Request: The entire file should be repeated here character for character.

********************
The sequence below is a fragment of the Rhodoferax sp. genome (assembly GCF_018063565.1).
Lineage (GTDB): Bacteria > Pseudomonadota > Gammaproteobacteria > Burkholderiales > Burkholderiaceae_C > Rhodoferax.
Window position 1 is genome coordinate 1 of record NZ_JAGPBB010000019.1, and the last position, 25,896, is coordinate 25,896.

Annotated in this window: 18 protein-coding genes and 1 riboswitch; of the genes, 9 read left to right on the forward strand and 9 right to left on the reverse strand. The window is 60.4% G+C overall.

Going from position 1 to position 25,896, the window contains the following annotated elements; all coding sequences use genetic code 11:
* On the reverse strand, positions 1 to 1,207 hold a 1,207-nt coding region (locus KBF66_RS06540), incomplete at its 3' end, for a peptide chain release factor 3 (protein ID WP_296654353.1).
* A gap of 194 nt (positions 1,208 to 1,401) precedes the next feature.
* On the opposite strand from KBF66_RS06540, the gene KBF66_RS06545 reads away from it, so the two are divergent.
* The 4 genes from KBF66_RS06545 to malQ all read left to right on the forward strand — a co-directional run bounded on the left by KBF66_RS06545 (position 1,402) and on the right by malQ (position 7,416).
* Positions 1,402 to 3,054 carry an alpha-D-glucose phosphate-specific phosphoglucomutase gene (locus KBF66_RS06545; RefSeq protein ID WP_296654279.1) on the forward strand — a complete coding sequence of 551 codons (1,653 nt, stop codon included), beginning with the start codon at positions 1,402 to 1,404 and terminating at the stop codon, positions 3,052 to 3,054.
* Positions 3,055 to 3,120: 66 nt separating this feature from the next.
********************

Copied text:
The sequence below is a fragment of the Rhodoferax sp. genome (assembly GCF_018063565.1).
Lineage (GTDB): Bacteria > Pseudomonadota > Gammaproteobacteria > Burkholderiales > Burkholderiaceae_C > Rhodoferax.
Window position 1 is genome coordinate 1 of record NZ_JAGPBB010000019.1, and the last position, 25,896, is coordinate 25,896.

Annotated in this window: 18 protein-coding genes and 1 riboswitch; of the genes, 9 read left to right on the forward strand and 9 right to left on the reverse strand. The window is 60.4% G+C overall.

Going from position 1 to position 25,896, the window contains the following annotated elements; all coding sequences use genetic code 11:
* On the reverse strand, positions 1 to 1,207 hold a 1,207-nt coding region (locus KBF66_RS06540), incomplete at its 3' end, for a peptide chain release factor 3 (protein ID WP_296654353.1).
* A gap of 194 nt (positions 1,208 to 1,401) precedes the next feature.
* On the opposite strand from KBF66_RS06540, the gene KBF66_RS06545 reads away from it, so the two are divergent.
* The 4 genes from KBF66_RS06545 to malQ all read left to right on the forward strand — a co-directional run bounded on the left by KBF66_RS06545 (position 1,402) and on the right by malQ (position 7,416).
* Positions 1,402 to 3,054 carry an alpha-D-glucose phosphate-specific phosphoglucomutase gene (locus KBF66_RS06545; RefSeq protein ID WP_296654279.1) on the forward strand — a complete coding sequence of 551 codons (1,653 nt, stop codon included), beginning with the start codon at positions 1,402 to 1,404 and terminating at the stop codon, positions 3,052 to 3,054.
* Positions 3,055 to 3,120: 66 nt separating this feature from the next.